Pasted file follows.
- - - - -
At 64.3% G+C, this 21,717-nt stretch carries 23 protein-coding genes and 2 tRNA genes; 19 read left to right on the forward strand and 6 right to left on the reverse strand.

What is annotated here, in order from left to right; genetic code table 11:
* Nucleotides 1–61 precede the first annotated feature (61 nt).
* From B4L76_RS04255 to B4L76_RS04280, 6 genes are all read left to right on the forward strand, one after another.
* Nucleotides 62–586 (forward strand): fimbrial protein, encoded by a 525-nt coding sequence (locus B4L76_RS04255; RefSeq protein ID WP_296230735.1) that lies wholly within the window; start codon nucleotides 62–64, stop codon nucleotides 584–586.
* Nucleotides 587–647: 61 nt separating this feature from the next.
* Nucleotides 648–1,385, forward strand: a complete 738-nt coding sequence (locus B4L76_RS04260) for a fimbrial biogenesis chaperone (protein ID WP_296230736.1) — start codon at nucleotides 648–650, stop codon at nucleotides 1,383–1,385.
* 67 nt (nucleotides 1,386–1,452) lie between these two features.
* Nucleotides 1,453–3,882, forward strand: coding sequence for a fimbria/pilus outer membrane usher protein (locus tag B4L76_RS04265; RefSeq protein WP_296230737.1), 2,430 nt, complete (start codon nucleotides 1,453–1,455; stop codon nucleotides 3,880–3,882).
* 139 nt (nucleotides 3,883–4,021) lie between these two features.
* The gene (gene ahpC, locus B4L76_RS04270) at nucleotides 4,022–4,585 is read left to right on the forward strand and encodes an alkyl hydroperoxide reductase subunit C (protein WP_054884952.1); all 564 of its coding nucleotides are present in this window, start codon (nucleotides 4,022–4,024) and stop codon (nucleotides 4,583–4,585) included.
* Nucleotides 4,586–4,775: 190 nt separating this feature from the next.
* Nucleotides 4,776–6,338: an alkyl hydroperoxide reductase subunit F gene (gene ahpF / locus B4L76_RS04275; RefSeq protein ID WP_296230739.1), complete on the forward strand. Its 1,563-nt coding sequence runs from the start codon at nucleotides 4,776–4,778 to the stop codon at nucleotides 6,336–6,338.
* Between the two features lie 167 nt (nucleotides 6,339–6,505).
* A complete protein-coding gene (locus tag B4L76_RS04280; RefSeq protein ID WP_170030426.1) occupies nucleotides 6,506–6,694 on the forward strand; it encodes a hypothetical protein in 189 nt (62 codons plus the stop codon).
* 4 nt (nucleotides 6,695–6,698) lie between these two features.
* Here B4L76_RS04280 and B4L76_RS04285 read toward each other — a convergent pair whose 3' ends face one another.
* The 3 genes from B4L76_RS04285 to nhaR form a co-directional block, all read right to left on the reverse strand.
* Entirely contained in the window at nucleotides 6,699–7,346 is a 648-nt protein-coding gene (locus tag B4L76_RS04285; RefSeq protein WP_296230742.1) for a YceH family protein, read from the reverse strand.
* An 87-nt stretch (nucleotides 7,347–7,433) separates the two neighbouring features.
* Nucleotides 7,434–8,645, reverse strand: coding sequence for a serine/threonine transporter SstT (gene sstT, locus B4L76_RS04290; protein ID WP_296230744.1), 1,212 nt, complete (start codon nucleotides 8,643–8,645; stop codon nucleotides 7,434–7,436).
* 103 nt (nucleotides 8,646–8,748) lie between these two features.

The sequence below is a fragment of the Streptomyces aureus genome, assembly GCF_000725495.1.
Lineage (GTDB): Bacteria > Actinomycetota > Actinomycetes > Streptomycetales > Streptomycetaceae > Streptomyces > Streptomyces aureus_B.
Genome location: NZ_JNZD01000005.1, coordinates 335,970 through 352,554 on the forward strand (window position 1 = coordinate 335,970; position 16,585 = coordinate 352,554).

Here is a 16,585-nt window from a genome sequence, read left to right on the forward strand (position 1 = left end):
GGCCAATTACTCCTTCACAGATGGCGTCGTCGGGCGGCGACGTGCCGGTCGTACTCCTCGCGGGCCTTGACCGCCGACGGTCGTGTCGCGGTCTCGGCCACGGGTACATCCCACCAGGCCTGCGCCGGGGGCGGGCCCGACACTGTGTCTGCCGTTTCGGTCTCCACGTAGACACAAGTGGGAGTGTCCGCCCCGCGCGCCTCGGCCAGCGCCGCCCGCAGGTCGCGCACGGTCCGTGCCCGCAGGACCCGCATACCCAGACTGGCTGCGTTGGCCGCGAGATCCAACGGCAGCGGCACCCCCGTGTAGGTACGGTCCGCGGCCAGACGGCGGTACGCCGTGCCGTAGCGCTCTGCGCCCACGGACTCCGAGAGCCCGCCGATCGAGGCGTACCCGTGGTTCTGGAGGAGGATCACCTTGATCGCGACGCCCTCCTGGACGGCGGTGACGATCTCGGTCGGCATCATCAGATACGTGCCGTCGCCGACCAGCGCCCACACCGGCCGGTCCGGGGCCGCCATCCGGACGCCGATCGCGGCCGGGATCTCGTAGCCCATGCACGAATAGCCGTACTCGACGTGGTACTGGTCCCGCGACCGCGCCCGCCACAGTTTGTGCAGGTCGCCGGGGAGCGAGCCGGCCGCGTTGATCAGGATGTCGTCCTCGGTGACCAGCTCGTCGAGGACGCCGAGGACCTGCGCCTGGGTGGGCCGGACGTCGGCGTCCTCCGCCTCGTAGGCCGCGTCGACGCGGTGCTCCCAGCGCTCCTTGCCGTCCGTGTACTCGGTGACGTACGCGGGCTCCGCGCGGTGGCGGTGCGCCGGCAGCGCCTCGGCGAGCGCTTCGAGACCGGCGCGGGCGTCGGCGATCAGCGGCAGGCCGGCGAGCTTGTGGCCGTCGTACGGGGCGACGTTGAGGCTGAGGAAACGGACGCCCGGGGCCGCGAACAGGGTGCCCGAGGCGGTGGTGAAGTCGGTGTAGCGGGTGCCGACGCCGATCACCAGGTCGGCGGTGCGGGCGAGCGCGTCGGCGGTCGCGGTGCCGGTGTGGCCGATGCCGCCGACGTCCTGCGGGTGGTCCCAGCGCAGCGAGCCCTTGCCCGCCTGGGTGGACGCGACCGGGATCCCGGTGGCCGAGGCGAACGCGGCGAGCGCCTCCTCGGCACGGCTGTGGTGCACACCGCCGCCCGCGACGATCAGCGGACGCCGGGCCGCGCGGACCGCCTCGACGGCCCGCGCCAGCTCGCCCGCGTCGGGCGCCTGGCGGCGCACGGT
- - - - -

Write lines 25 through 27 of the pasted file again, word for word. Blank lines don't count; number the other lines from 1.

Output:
Genome location: NZ_JNZD01000005.1, coordinates 335,970 through 352,554 on the forward strand (window position 1 = coordinate 335,970; position 16,585 = coordinate 352,554).

Here is a 16,585-nt window from a genome sequence, read left to right on the forward strand (position 1 = left end):
GGCCAATTACTCCTTCACAGATGGCGTCGTCGGGCGGCGACGTGCCGGTCGTACTCCTCGCGGGCCTTGACCGCCGACGGTCGTGTCGCGGTCTCGGCCACGGGTACATCCCACCAGGCCTGCGCCGGGGGCGGGCCCGACACTGTGTCTGCCGTTTCGGTCTCCACGTAGACACAAGTGGGAGTGTCCGCCCCGCGCGCCTCGGCCAGCGCCGCCCGCAGGTCGCGCACGGTCCGTGCCCGCAGGACCCGCATACCCAGACTGGCTGCGTTGGCCGCGAGATCCAACGGCAGCGGCACCCCCGTGTAGGTACGGTCCGCGGCCAGACGGCGGTACGCCGTGCCGTAGCGCTCTGCGCCCACGGACTCCGAGAGCCCGCCGATCGAGGCGTACCCGTGGTTCTGGAGGAGGATCACCTTGATCGCGACGCCCTCCTGGACGGCGGTGACGATCTCGGTCGGCATCATCAGATACGTGCCGTCGCCGACCAGCGCCCACACCGGCCGGTCCGGGGCCGCCATCCGGACGCCGATCGCGGCCGGGATCTCGTAGCCCATGCACGAATAGCCGTACTCGACGTGGTACTGGTCCCGCGACCGCGCCCGCCACAGTTTGTGCAGGTCGCCGGGGAGCGAGCCGGCCGCGTTGATCAGGATGTCGTCCTCGGTGACCAGCTCGTCGAGGACGCCGAGGACCTGCGCCTGGGTGGGCCGGACGTCGGCGTCCTCCGCCTCGTAGGCCGCGTCGACGCGGTGCTCCCAGCGCTCCTTGCCGTCCGTGTACTCGGTGACGTACGCGGGCTCCGCGCGGTGGCGGTGCGCCGGCAGCGCCTCGGCGAGCGCTTCGAGACCGGCGCGGGCGTCGGCGATCAGCGGCAGGCCGGCGAGCTTGTGGCCGTCGTACGGGGCGACGTTGAGGCTGAGGAAACGGACGCCCGGGGCCGCGAACAGGGTGCCCGAGGCGGTGGTGAAGTCGGTGTAGCGGGTGCCGACGCCGATCACCAGGTCGGCGGTGCGGGCGAGCGCGTCGGCGGTCGCGGTGCCGGTGTGGCCGATGCCGCCGACGTCCTGCGGGTGGTCCCAGCGCAGCGAGCCCTTGCCCGCCTGGGTGGACGCGACCGGGATCCCGGTGGCCGAGGCGAACGCGGCGAGCGCCTCCTCGGCACGGCTGTGGTGCACACCGCCGCCCGCGACGATCAGCGGACGCCGGGCCGCGCGGACCGCCTCGACGGCCCGCGCCAGCTCGCCCGCGTCGGGCGCCTGGCGGCGCACGGT